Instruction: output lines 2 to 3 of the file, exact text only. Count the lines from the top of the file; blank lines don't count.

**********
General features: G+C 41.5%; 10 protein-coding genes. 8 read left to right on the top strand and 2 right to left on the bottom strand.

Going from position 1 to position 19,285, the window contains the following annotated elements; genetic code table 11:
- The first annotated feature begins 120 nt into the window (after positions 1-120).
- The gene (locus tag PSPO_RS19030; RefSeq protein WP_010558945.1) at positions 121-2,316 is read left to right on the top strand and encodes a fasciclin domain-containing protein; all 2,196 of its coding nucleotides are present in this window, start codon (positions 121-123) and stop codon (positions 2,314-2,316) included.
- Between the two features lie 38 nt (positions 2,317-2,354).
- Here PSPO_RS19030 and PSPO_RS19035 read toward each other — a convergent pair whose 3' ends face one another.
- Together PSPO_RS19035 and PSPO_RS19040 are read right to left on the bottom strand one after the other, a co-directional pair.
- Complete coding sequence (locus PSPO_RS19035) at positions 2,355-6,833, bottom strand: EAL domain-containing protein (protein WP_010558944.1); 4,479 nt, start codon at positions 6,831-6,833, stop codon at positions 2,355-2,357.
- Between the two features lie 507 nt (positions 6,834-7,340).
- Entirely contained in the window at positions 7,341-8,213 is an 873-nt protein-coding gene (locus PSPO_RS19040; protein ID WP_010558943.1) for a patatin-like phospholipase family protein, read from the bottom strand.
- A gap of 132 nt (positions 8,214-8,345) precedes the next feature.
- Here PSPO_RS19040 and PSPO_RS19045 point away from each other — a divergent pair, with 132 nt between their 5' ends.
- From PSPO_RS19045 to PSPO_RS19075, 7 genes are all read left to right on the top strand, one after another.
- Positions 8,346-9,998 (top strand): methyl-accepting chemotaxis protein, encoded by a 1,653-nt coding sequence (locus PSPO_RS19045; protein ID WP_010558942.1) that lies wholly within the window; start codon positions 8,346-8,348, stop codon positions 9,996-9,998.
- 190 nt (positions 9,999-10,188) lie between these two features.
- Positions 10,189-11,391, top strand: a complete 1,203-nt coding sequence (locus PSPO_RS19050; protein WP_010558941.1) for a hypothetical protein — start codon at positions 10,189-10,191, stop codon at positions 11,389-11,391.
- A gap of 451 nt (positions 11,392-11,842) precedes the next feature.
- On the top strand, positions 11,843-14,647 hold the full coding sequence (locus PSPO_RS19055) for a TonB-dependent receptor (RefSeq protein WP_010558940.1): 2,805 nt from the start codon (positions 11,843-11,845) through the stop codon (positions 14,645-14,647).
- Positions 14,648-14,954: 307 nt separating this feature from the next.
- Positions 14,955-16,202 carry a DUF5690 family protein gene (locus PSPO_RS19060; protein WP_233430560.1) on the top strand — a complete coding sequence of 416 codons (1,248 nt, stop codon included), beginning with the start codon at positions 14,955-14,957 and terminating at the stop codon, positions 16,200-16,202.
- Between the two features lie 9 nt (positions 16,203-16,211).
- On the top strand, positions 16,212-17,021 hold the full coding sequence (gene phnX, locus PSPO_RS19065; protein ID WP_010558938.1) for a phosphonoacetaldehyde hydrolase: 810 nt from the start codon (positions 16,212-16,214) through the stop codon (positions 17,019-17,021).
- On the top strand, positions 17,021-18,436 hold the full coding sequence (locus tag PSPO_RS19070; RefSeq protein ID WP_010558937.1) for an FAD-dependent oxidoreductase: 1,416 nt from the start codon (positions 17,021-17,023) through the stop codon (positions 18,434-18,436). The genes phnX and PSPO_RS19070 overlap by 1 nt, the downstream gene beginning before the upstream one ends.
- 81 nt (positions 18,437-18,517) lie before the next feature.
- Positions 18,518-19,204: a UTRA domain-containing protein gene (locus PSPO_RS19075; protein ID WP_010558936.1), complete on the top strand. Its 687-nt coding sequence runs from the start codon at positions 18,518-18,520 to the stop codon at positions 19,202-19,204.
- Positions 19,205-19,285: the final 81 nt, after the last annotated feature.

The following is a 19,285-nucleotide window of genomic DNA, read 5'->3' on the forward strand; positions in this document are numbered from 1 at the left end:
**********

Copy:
Going from position 1 to position 19,285, the window contains the following annotated elements; genetic code table 11:
- The first annotated feature begins 120 nt into the window (after positions 1-120).